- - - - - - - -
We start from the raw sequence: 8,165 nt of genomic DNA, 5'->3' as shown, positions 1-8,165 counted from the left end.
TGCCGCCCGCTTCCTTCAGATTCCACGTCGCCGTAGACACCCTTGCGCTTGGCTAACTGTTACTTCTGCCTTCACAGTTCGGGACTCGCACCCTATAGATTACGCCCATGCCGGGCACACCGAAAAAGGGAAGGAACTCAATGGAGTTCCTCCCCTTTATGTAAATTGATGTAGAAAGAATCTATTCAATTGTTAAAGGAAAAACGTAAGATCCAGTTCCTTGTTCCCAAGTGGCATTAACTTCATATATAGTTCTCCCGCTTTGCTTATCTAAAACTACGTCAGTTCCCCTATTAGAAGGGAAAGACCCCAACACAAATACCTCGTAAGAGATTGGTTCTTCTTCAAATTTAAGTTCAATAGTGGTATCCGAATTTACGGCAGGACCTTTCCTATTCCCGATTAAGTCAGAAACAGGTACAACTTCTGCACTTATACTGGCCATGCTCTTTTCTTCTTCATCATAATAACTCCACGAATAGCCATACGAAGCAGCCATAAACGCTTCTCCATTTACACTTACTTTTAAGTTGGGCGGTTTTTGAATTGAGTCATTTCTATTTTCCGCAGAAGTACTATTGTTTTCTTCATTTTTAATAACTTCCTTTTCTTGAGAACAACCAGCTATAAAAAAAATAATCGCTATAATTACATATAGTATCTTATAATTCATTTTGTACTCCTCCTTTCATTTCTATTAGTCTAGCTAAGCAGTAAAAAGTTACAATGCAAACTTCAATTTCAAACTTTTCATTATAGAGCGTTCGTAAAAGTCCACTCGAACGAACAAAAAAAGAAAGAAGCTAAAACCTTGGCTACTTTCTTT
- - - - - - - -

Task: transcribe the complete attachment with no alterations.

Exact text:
We start from the raw sequence: 8,165 nt of genomic DNA, 5'->3' as shown, positions 1-8,165 counted from the left end.
TGCCGCCCGCTTCCTTCAGATTCCACGTCGCCGTAGACACCCTTGCGCTTGGCTAACTGTTACTTCTGCCTTCACAGTTCGGGACTCGCACCCTATAGATTACGCCCATGCCGGGCACACCGAAAAAGGGAAGGAACTCAATGGAGTTCCTCCCCTTTATGTAAATTGATGTAGAAAGAATCTATTCAATTGTTAAAGGAAAAACGTAAGATCCAGTTCCTTGTTCCCAAGTGGCATTAACTTCATATATAGTTCTCCCGCTTTGCTTATCTAAAACTACGTCAGTTCCCCTATTAGAAGGGAAAGACCCCAACACAAATACCTCGTAAGAGATTGGTTCTTCTTCAAATTTAAGTTCAATAGTGGTATCCGAATTTACGGCAGGACCTTTCCTATTCCCGATTAAGTCAGAAACAGGTACAACTTCTGCACTTATACTGGCCATGCTCTTTTCTTCTTCATCATAATAACTCCACGAATAGCCATACGAAGCAGCCATAAACGCTTCTCCATTTACACTTACTTTTAAGTTGGGCGGTTTTTGAATTGAGTCATTTCTATTTTCCGCAGAAGTACTATTGTTTTCTTCATTTTTAATAACTTCCTTTTCTTGAGAACAACCAGCTATAAAAAAAATAATCGCTATAATTACATATAGTATCTTATAATTCATTTTGTACTCCTCCTTTCATTTCTATTAGTCTAGCTAAGCAGTAAAAAGTTACAATGCAAACTTCAATTTCAAACTTTTCATTATAGAGCGTTCGTAAAAGTCCACTCGAACGAACAAAAAAAGAAAGAAGCTAAAACCTTGGCTACTTTCTTT